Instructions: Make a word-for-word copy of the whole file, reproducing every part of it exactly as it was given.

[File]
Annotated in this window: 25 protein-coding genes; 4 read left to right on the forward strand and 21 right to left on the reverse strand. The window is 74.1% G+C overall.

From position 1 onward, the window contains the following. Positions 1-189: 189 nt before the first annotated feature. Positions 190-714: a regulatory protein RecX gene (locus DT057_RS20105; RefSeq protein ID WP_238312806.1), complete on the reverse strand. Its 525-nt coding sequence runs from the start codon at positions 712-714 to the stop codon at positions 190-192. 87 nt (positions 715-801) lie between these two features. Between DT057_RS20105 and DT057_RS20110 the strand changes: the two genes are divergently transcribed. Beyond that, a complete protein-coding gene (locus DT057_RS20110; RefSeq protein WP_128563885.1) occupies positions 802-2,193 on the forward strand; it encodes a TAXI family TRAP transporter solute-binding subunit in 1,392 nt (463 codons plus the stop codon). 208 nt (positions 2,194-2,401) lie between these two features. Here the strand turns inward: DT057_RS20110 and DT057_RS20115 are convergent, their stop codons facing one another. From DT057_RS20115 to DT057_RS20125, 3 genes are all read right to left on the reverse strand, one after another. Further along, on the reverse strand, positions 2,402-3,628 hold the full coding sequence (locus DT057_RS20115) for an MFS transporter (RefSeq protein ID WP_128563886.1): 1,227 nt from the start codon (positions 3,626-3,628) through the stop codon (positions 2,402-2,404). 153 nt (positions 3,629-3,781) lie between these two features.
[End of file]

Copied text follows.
Annotated in this window: 25 protein-coding genes; 4 read left to right on the forward strand and 21 right to left on the reverse strand. The window is 74.1% G+C overall.

From position 1 onward, the window contains the following. Positions 1-189: 189 nt before the first annotated feature. Positions 190-714: a regulatory protein RecX gene (locus DT057_RS20105; RefSeq protein ID WP_238312806.1), complete on the reverse strand. Its 525-nt coding sequence runs from the start codon at positions 712-714 to the stop codon at positions 190-192. 87 nt (positions 715-801) lie between these two features. Between DT057_RS20105 and DT057_RS20110 the strand changes: the two genes are divergently transcribed. Beyond that, a complete protein-coding gene (locus DT057_RS20110; RefSeq protein WP_128563885.1) occupies positions 802-2,193 on the forward strand; it encodes a TAXI family TRAP transporter solute-binding subunit in 1,392 nt (463 codons plus the stop codon). 208 nt (positions 2,194-2,401) lie between these two features. Here the strand turns inward: DT057_RS20110 and DT057_RS20115 are convergent, their stop codons facing one another. From DT057_RS20115 to DT057_RS20125, 3 genes are all read right to left on the reverse strand, one after another. Further along, on the reverse strand, positions 2,402-3,628 hold the full coding sequence (locus DT057_RS20115) for an MFS transporter (RefSeq protein ID WP_128563886.1): 1,227 nt from the start codon (positions 3,626-3,628) through the stop codon (positions 2,402-2,404). 153 nt (positions 3,629-3,781) lie between these two features.